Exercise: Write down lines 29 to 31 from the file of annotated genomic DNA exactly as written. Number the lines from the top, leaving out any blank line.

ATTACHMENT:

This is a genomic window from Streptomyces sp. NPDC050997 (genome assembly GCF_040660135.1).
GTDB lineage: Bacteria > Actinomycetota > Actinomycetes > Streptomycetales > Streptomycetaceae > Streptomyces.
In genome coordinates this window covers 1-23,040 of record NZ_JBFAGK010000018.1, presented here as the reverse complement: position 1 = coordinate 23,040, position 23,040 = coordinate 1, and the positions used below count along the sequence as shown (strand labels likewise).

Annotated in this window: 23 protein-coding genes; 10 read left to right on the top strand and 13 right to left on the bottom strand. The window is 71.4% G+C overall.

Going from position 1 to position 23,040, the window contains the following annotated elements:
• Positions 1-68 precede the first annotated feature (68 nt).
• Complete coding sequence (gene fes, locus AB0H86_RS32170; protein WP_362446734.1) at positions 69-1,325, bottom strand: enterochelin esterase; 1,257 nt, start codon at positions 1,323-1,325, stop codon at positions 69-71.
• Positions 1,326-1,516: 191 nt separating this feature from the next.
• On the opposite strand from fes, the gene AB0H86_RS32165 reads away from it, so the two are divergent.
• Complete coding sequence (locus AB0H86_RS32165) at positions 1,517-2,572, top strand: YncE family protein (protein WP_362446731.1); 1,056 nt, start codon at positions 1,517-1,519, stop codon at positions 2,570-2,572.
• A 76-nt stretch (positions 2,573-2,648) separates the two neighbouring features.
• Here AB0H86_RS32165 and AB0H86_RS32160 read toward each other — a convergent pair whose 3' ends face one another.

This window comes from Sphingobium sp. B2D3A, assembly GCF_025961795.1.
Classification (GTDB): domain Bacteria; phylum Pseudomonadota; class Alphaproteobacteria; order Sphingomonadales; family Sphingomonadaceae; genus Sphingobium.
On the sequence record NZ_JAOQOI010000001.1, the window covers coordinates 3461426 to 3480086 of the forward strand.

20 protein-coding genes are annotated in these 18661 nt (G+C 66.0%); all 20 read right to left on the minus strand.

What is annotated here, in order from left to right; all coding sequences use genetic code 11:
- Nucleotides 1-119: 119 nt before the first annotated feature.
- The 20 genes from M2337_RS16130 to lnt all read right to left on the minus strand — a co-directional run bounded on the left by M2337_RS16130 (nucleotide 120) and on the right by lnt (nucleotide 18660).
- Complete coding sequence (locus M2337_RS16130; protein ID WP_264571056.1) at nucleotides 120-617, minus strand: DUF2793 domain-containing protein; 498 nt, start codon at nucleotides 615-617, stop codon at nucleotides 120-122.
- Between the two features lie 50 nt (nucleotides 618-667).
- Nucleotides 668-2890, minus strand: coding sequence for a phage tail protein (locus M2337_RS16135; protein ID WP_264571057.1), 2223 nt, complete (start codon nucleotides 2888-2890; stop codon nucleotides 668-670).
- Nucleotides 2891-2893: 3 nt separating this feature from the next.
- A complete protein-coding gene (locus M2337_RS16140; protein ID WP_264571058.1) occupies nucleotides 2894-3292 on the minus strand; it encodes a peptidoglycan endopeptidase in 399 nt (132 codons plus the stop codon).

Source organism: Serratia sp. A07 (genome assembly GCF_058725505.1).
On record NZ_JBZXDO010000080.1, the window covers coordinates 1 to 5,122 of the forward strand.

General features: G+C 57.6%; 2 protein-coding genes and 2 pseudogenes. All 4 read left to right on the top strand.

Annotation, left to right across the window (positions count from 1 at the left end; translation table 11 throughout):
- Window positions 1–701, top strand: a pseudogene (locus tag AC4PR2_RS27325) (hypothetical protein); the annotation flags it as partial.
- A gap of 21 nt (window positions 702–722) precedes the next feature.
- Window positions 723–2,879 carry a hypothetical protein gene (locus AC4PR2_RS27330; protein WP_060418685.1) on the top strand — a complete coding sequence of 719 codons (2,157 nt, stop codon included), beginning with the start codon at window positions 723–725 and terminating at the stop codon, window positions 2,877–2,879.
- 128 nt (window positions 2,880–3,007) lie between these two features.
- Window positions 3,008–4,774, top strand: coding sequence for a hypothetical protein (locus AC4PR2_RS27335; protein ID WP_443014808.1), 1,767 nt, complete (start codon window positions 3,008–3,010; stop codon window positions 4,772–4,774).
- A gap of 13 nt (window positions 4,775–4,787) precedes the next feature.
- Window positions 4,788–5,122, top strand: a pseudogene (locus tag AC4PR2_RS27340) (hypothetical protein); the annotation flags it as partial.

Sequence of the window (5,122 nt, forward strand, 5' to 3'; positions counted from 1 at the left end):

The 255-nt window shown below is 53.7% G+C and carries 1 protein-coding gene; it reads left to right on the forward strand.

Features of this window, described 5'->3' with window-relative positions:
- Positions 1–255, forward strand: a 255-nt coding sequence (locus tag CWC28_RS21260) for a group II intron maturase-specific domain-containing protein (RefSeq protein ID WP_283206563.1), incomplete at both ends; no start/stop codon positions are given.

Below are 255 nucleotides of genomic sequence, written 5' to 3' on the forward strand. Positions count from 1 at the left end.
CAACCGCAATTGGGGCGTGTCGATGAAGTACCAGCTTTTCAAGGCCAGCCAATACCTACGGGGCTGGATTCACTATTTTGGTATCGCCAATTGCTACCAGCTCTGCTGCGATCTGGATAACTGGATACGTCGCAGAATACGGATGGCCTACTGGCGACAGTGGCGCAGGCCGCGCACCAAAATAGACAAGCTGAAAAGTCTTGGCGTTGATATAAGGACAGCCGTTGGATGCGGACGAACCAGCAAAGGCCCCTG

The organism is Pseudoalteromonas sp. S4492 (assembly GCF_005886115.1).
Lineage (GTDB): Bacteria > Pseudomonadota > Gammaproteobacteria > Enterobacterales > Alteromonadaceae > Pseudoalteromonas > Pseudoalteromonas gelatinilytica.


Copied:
- Window positions 1–701, top strand: a pseudogene (locus tag AC4PR2_RS27325) (hypothetical protein); the annotation flags it as partial.
- A gap of 21 nt (window positions 702–722) precedes the next feature.
- Window positions 723–2,879 carry a hypothetical protein gene (locus AC4PR2_RS27330; protein WP_060418685.1) on the top strand — a complete coding sequence of 719 codons (2,157 nt, stop codon included), beginning with the start codon at window positions 723–725 and terminating at the stop codon, window positions 2,877–2,879.